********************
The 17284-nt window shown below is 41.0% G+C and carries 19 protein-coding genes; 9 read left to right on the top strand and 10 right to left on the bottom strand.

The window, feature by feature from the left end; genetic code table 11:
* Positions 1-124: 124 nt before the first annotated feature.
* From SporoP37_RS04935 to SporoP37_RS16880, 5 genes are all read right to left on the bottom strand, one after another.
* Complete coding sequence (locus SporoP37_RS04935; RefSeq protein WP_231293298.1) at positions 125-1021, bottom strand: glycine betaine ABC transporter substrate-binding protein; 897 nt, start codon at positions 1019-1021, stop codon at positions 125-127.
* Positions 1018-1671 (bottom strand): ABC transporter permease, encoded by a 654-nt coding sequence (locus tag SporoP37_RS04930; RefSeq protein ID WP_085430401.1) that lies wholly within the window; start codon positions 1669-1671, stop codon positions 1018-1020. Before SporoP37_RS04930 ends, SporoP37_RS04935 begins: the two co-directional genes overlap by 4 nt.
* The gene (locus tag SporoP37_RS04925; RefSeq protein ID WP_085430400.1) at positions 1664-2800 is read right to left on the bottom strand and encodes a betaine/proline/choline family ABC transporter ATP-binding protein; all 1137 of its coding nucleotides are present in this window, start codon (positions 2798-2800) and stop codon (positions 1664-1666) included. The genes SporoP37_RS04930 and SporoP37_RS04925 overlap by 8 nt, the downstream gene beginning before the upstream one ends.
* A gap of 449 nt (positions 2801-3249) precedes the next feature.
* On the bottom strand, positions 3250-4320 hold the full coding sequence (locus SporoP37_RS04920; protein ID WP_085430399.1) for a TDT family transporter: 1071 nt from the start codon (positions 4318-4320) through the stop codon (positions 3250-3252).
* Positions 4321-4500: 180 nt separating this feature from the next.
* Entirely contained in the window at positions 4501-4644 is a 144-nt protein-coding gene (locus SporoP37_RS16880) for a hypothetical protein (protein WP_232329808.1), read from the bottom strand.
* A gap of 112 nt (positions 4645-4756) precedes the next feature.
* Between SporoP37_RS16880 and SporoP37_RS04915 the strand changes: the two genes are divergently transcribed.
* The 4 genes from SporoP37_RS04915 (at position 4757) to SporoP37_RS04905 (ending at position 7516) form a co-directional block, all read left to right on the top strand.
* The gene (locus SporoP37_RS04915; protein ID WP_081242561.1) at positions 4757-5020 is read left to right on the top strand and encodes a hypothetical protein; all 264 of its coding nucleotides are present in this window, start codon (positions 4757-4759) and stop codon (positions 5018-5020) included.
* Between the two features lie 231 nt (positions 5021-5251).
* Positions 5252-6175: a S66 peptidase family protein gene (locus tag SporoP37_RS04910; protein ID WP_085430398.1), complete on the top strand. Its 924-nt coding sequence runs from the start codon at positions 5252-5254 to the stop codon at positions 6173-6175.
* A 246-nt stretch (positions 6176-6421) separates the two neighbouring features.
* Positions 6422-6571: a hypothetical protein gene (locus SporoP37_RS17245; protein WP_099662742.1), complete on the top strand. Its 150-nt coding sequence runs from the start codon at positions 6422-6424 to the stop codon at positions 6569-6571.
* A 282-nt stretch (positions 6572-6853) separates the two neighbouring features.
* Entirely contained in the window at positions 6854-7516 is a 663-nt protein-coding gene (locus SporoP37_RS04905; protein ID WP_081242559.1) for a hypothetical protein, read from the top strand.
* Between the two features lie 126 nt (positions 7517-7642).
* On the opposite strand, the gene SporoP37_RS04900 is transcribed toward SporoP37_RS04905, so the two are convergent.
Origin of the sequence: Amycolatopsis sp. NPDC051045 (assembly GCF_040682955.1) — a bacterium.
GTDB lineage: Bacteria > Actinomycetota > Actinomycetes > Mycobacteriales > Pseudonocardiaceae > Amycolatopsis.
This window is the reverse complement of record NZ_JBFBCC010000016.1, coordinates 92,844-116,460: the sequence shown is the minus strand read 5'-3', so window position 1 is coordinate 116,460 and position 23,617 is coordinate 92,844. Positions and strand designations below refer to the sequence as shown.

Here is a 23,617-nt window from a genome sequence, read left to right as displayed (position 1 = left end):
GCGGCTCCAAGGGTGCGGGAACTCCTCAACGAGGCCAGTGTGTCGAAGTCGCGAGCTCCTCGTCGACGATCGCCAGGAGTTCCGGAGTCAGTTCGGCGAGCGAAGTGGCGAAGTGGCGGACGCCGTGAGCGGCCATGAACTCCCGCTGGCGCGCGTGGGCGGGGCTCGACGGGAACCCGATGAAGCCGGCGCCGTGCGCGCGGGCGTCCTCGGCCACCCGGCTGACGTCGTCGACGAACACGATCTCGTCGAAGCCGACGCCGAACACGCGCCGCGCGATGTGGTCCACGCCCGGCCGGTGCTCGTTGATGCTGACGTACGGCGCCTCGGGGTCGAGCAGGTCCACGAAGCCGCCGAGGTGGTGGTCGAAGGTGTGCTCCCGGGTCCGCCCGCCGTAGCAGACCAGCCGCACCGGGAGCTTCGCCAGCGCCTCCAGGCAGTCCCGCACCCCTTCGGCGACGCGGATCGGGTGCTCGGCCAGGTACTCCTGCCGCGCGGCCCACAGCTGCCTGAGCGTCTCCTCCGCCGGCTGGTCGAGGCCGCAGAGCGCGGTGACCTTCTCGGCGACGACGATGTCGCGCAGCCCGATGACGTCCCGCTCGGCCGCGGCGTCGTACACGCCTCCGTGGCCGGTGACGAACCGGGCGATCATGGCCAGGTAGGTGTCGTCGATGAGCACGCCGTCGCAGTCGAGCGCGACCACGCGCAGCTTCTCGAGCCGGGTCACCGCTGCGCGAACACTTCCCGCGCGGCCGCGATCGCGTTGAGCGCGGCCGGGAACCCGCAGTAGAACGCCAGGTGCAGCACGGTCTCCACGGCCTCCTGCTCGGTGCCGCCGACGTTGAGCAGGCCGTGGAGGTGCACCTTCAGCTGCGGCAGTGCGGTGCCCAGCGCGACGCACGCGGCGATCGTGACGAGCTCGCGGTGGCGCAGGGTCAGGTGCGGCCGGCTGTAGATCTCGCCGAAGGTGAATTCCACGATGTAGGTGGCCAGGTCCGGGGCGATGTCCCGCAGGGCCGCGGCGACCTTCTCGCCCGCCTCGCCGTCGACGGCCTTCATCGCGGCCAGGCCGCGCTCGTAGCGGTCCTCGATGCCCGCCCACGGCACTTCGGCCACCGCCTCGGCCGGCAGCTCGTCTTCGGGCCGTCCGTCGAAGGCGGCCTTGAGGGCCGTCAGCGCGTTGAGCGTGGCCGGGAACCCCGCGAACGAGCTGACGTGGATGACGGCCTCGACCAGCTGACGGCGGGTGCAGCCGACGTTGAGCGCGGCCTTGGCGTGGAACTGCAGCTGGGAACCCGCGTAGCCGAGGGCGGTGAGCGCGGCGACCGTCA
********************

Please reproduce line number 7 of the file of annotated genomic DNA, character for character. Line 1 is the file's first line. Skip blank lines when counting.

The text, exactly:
* The gene (locus tag SporoP37_RS04925; RefSeq protein ID WP_085430400.1) at positions 1664-2800 is read right to left on the bottom strand and encodes a betaine/proline/choline family ABC transporter ATP-binding protein; all 1137 of its coding nucleotides are present in this window, start codon (positions 2798-2800) and stop codon (positions 1664-1666) included. The genes SporoP37_RS04930 and SporoP37_RS04925 overlap by 8 nt, the downstream gene beginning before the upstream one ends.